Beer giant Anheuser-Busch says its head of U.S. marketing is leaving, months after its Bud Light brand lost its position as the top beer brand in the country.
The company said U.S. Chief Marketing Officer Benoit Garbe will leave at the end of 2023 "in order to embark on a new chapter in his career," with U.S. Chief Commercial Officer Kyle Norrington taking charge of marketing activities.
The company said other sales leaders will report directly to Anheuser-Busch CEO Brendan Whitworth.
"These senior leadership changes will accelerate our return to growth as we continue to focus on what we do best — brewing great beer for everyone and earning our place in moments that matter," Whitworth said in an emailed statement.
He also said the changes would reduce layers of management.
Bud Light lost its U.S. leadership title to Modelo Especial over the summer. Sales of the brand have been falling for years while Modelo's parent, Constellation Brands, gained steam and marketed itself more successfully to younger beer drinkers.
Bud Light was also the target of a sharp backlash after it partnered with transgender influencer Dylan Mulvaney in April for a sponsored Instagram post that ran the weekend of the NCAA basketball men's and women's national championships.
Conservative politicians and influencers said they would boycott the brand in response and shared videos of themselves throwing the beer away, pouring it out, or shooting cans.
Bud Light sales plunged. Experts said Modelo Especial would have become the top U.S. beer in the near future anyway, but the combination of the two brands' sales trajectories and the boycotts gave it the title sooner.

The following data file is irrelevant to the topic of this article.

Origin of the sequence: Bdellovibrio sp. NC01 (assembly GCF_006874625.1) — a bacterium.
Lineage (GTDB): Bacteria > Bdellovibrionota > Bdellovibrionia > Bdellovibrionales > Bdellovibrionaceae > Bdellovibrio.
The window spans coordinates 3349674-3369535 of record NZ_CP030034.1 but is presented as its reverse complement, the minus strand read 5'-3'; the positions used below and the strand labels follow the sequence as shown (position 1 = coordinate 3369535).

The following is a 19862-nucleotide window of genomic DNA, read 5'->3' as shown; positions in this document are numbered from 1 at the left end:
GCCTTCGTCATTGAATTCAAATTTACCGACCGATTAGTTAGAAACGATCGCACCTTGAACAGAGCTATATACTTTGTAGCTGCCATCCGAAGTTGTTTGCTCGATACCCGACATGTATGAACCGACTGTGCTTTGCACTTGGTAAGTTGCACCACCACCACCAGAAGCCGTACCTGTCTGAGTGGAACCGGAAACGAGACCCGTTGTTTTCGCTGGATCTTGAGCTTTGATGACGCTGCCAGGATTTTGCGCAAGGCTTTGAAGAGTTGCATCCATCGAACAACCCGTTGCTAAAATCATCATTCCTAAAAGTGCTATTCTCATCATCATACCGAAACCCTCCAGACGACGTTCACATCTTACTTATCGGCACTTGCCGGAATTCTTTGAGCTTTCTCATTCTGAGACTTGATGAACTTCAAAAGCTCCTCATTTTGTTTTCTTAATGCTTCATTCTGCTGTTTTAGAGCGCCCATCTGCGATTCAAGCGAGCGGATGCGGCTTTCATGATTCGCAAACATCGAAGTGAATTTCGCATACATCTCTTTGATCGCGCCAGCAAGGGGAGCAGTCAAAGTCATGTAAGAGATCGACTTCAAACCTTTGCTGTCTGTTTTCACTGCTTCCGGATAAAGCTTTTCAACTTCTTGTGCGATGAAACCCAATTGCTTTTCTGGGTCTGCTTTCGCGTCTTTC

The company tried to escape the controversy and win back people who were swearing off Bud Light. Whitworth said in a statement on April 14 that the company "never intended to be part of a discussion that divides people."
Weeks later, the company put two top marketing executives on leave. Ahead of Memorial Day, it offered big rebates on Bud Light as well.
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The marketing shake-up continued in July as the company said it would lay off 350 employees, or around 2% of its U.S. staff.
Meanwhile Mulvaney said Anheuser-Busch never reached out to her even as she dealt with personal fallout from the boycott. She added that the company's response "gives customers permission to be as transphobic and hateful as they want."
Shares of Anheuser-Busch's parent company, AB InBev, fell from about $66 to $45 at the height of the controversy. They have since recovered most of those losses and closed at about $61 on Wednesday.
Over the last five years, though, AB InBev stock has fallen 22%, while Modelo parent Constellation Brands has risen 21%. Molson Coors is down about 8% over that time, and smaller competitor Boston Beer has gained 11%.